figureThe relation between the shadow angle and the angular location on the earth is sketched in the figure at the right. The angle defined by the shadow is the same as the angle between a sun ray and a radius line of the earth. The two angles @1 and @2 are at locations A and B in the diagram, respectively.

The diagram shows the earth radius which leads to point A and another leading to point B. A little geometry shows that the difference between the shadow angles is the same as the angle between those two radii. In our case, the shadows tell us that we have moved about 10 degrees around the earth when travelling from Florida to Pennsylvania. Since the distance travelled was about 1000 miles, we conclude that the circumference of the earth is about 36,000 miles.

This rough agreement with other measurements of the circumference encourages us to analyze the data more carefully.


figureThe plot at the right shows the shadow angle plotted versus the day on which the measurement was made. Day -2 represents December 30, 2002 (in Key Largo, Florida), and day 24 represents January 24, 2003 (in Lancaster, Pennsylvania). We worked our way north from the Keys through Orlando. Day 7 was the last Florida measurement, and day 11 was the first Pennsylvania measurement. Day 8 was in Savanna, Georgia, and Day 9 was in Washington, D.C.

The Lancaster measurements show a definite trend, indicated by the solid line. The shadow at Lancaster is getting longer as the year progresses towards spring and the sun rises in the sky. By extending the solid line back in time, we can estimate the shadow angle in Lancaster when we were measuring the shadow in southern Florida. The graph suggests that 15 degrees is a better estimate than 10 degrees for the angle change from Florida to Lancaster.

With 15 degrees corresponding to 1000 miles, we estimate the circumference of the earth at 24,000 miles, in better agreement with published results.


figureFinally, we note that the angular difference between the shadows at two points, A and B, is the same as the difference in latitude between those two points. Thus the shadow angle should change in direct proportion to the latitude at which the measurement was taken. A plot of shadow angle versus latitude should have a slope equal to 1. Such a plot is shown at the right

As indicated in the figure, the latitude was measured with a hand-held Global Positioning System receiver. the straight line is a fit to the first 9 measurements, including only the earliest measurement at Lancaster.

The slope of the line should be 1. It is .93, with an uncertainty of .03. The lower than expected slope is probably associated with the shortening shadow, as the days went by. With this caveat, we can say that the agreement between shadow angle and GPS latitude is good.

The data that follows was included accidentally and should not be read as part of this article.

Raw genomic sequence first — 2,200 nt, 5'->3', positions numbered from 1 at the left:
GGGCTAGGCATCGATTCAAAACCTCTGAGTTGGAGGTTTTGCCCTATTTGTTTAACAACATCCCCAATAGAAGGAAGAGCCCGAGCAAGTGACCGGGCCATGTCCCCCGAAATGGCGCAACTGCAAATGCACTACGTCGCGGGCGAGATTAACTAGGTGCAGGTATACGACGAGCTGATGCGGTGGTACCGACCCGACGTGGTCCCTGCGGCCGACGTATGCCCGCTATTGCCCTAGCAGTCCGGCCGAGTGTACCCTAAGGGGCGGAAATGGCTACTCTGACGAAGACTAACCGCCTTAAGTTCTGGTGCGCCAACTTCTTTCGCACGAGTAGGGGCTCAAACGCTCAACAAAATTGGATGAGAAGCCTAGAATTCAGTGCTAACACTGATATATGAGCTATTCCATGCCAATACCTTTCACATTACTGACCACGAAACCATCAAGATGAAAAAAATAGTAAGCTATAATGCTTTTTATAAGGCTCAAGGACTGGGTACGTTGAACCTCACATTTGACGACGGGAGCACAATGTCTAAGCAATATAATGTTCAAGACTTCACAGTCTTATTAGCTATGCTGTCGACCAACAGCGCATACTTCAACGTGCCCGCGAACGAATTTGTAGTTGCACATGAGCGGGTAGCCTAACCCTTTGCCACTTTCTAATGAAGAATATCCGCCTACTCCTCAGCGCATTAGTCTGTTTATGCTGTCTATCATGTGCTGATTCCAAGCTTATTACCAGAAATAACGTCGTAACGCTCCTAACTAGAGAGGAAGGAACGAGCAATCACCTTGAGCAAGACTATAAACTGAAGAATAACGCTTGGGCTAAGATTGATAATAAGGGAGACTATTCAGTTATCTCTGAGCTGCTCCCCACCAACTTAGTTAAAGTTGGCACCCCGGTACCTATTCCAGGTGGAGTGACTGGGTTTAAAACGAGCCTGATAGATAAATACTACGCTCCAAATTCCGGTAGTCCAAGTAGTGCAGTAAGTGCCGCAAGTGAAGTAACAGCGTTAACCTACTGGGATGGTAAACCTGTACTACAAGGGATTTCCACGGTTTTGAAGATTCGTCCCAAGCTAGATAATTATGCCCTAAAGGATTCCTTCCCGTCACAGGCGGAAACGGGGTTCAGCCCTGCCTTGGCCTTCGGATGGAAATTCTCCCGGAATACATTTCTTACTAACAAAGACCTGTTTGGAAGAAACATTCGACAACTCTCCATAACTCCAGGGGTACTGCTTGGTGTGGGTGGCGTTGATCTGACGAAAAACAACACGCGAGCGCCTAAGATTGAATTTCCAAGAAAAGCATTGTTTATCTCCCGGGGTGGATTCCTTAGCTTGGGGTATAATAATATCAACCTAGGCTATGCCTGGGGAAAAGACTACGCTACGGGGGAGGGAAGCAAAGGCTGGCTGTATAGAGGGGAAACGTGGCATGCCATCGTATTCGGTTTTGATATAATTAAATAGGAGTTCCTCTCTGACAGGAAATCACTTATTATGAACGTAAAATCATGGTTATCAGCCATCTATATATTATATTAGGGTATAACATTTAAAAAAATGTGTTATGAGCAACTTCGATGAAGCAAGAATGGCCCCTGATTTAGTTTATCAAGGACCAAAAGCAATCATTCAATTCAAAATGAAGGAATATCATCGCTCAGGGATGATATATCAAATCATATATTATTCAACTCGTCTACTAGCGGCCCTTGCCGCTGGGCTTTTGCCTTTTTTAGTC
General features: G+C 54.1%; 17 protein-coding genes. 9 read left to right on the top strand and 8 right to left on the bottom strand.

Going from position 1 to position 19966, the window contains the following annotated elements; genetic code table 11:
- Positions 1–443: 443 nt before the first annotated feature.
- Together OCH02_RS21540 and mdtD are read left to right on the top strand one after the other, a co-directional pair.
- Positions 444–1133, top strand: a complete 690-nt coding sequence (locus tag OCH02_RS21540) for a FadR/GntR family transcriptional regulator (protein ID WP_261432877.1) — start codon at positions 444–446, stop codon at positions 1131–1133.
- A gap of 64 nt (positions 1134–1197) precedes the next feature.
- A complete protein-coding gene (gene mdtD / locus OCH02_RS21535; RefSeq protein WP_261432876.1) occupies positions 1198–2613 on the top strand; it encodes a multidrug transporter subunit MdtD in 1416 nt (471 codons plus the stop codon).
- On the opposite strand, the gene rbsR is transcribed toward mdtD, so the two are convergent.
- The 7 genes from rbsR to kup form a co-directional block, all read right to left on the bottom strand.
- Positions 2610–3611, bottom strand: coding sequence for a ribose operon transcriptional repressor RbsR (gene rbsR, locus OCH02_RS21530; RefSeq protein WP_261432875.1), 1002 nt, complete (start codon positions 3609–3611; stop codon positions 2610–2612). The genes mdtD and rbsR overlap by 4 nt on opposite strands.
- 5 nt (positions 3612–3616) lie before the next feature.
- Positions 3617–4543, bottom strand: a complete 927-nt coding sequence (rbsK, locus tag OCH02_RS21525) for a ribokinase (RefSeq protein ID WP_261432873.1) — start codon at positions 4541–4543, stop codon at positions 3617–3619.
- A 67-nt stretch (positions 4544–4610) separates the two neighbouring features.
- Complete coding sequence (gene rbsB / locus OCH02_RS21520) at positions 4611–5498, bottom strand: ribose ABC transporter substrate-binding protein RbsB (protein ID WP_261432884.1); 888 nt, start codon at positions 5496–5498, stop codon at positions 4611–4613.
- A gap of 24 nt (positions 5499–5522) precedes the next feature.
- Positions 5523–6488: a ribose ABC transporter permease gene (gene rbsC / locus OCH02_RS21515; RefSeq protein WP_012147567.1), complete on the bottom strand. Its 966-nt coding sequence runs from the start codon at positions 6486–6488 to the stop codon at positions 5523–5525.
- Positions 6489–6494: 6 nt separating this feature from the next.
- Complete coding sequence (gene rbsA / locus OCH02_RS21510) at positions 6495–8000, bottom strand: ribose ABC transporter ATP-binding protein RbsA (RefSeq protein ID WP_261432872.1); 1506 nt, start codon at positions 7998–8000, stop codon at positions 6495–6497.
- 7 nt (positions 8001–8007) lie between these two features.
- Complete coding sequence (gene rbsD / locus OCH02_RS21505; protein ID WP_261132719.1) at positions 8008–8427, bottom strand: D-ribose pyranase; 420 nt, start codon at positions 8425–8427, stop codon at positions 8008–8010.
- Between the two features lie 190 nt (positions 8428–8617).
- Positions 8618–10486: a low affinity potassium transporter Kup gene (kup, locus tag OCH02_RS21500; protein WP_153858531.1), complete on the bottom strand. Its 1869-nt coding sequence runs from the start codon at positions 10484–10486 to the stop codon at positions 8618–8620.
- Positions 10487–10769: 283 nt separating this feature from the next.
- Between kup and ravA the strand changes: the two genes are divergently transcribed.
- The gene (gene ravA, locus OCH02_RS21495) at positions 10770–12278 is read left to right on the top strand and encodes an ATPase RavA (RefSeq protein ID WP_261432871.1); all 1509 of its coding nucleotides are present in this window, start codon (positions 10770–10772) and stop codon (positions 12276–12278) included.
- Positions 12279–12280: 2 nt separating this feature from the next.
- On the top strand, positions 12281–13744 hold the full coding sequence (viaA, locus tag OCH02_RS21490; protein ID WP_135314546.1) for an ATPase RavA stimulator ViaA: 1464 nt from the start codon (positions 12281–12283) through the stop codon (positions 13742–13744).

On the day of the winter solstice, ( a few days before our earliest measurement) the difference between the shadow angle and the GPS latitude is the same as the angle at which the earth's axis is tilted relative to its plane of orbit. The difference between the shadow angle and the GPS latitude is also equal to the intercept of the straight line in the graph. This intercept is 26 degrees with an uncertainty of 1 degree. That result agrees roughly with the official angle of tilt of the earth's axis, 23.5 degrees.

An Alternative Model

figureEratosthenes' model depends on the assumption that the sun is far away and therefore produces parallel rays of light all over the earth. If the sun is nearby, then shadows will change length even for a flat earth. A flat earth model is sketched at the right. The vertical stick casts shadows that grow longer as the stick moves to the left, away from the closest point to the sun. (The sun is at height h above the earth.)

A little trigonometry shows that


Using the values 50 degrees and 60 degrees as measured on the trip, with b=1000 miles, we find that h is approximately 2000 miles. This relatively close sun would have been quite plausible to the ancients.

Continuing the calculation, we find that a is approximately 2400 miles and the two distances R1 and R2 are approximately 3000 and 3900 miles, respectively.

That is, as we move from Florida to Pennsylvania, our distance from the sun increases by about 30%. As a consequence, the apparent size of the sun should decrease by 30%. We see no noticeable change in the apparent size of the sun as we make the trip. We conclude that the flat earth/near sun model does not work.